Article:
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West Africa’s fishing grounds are quickly being monopolized by the Chinese distant-waters fishing industry, according to a new report released by the Environmental Justice Foundation (EJF). In Ghana, an estimated 90% of the country’s coastal trawlers are, for all intents and purposes, owned by Chinese corporations despite laws banning foreign ownership. Experts say that overfishing by these “false flagged” vessels is not only siphoning fish and capital out of countries like Ghana but also destroying the local ecosystems that Ghanaians need to survive.
Why This Matters: In Ghana, the local fishing economy relies on coastal fishing for food and income. As Chinese industrial fishing operations encroach on these resources and expand operations they contribute to wide-scale ecosystem destruction. Climate change in Ghana is already impacting other food sources as well; the country’s most fertile agricultural lands are suffering from erratic rainfall and rising temperatures. EJF found that if the Ghanaian government closes the loophole in its license system that the Chinese trawlers are exploiting, Ghana could reduce trawler numbers by around 87% from 75 to 10 vessels and still double the revenue generated in 2018.
By the Numbers
EJF found that Ghana is losing millions of dollars each year in arrangements with Chinese fishing companies, many of whom are subsidized by the Chinese government. Ghana’s licensing fees are some of the lowest in West Africa, and foreign companies are taking advantage, obtaining licenses to fly under the Ghanaian flag through front companies and opaque corporate structures. In 2019, eight Chinese companies operated 75% of the trawlers in Ghana, with just two of them accounting for 44% of trawlers.
The report found that by increasing licensing fees and enforcement for fisheries-related infringements, Ghana could generate an additional $14.4 to 23.7 million annually. But that’s easier said than done. In 2020, Ghana increased its licensing fees to $30,000 per year per vessel, but industrial trawler operators lobbied to have the fees reduced and won. Additionally, Ghana could increase its revenue by enforcing financial penalties against operators and vessels conducting illegal activities. In 2018, the report estimates that uncollected penalty fees accounted for $17 million in lost revenue.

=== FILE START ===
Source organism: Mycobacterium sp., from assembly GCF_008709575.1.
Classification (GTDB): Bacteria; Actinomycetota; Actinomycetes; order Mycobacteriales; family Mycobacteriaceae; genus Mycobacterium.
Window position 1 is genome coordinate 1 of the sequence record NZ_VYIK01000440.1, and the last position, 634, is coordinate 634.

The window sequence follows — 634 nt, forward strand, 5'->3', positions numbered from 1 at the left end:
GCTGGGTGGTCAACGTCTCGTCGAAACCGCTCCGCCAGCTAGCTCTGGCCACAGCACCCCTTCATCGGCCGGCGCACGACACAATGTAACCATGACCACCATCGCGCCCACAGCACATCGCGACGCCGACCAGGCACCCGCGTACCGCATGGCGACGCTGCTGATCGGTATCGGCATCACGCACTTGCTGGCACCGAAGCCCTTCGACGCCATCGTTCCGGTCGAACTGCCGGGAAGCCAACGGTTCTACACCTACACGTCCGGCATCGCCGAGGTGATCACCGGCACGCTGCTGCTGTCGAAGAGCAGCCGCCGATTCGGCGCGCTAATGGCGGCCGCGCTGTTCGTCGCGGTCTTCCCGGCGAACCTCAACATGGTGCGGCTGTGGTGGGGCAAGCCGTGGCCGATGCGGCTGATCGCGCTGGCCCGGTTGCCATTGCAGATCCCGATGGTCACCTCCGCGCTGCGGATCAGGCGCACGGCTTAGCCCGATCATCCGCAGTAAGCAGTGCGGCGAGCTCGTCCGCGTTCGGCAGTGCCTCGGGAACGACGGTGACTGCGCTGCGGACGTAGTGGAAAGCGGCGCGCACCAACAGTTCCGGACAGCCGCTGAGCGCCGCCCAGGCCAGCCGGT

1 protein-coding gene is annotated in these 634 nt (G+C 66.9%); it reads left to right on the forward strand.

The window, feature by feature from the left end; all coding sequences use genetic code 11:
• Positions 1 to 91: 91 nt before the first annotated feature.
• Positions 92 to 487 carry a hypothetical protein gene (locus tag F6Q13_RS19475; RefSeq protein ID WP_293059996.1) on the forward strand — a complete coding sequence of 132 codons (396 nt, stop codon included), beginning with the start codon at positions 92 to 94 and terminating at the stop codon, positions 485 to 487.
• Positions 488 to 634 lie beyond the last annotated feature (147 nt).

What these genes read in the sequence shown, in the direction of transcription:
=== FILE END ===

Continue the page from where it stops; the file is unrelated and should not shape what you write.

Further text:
The report found that these changes, among others, would allow Ghana to reduce its fleet by 87% while doubling its revenue. Reducing the fleet would slash Ghana’s carbon footprint and reduce the long-term economic, social, and environmental impacts of overfishing. But EJF Executive Director Steve Trent warns that without a strong and thoughtful system of enforcement, this exploitation will simply take on a new form. “Any new and additional fishing effort must be matched by fit-for-purpose monitoring, control, and surveillance with transparency at its core, and combined with this, a robust enforcement regime designed to build regional collaboration,” he said. “Failure in this vital area will almost certainly lead to greater unsustainable and illegal fishing activity. Currently, this is not in place.”
These industrial fishing operations also add carbon emissions in the region. Trawling across the world releases as much carbon as the aviation industry, and as operations scale up, local communities face the most consequences.
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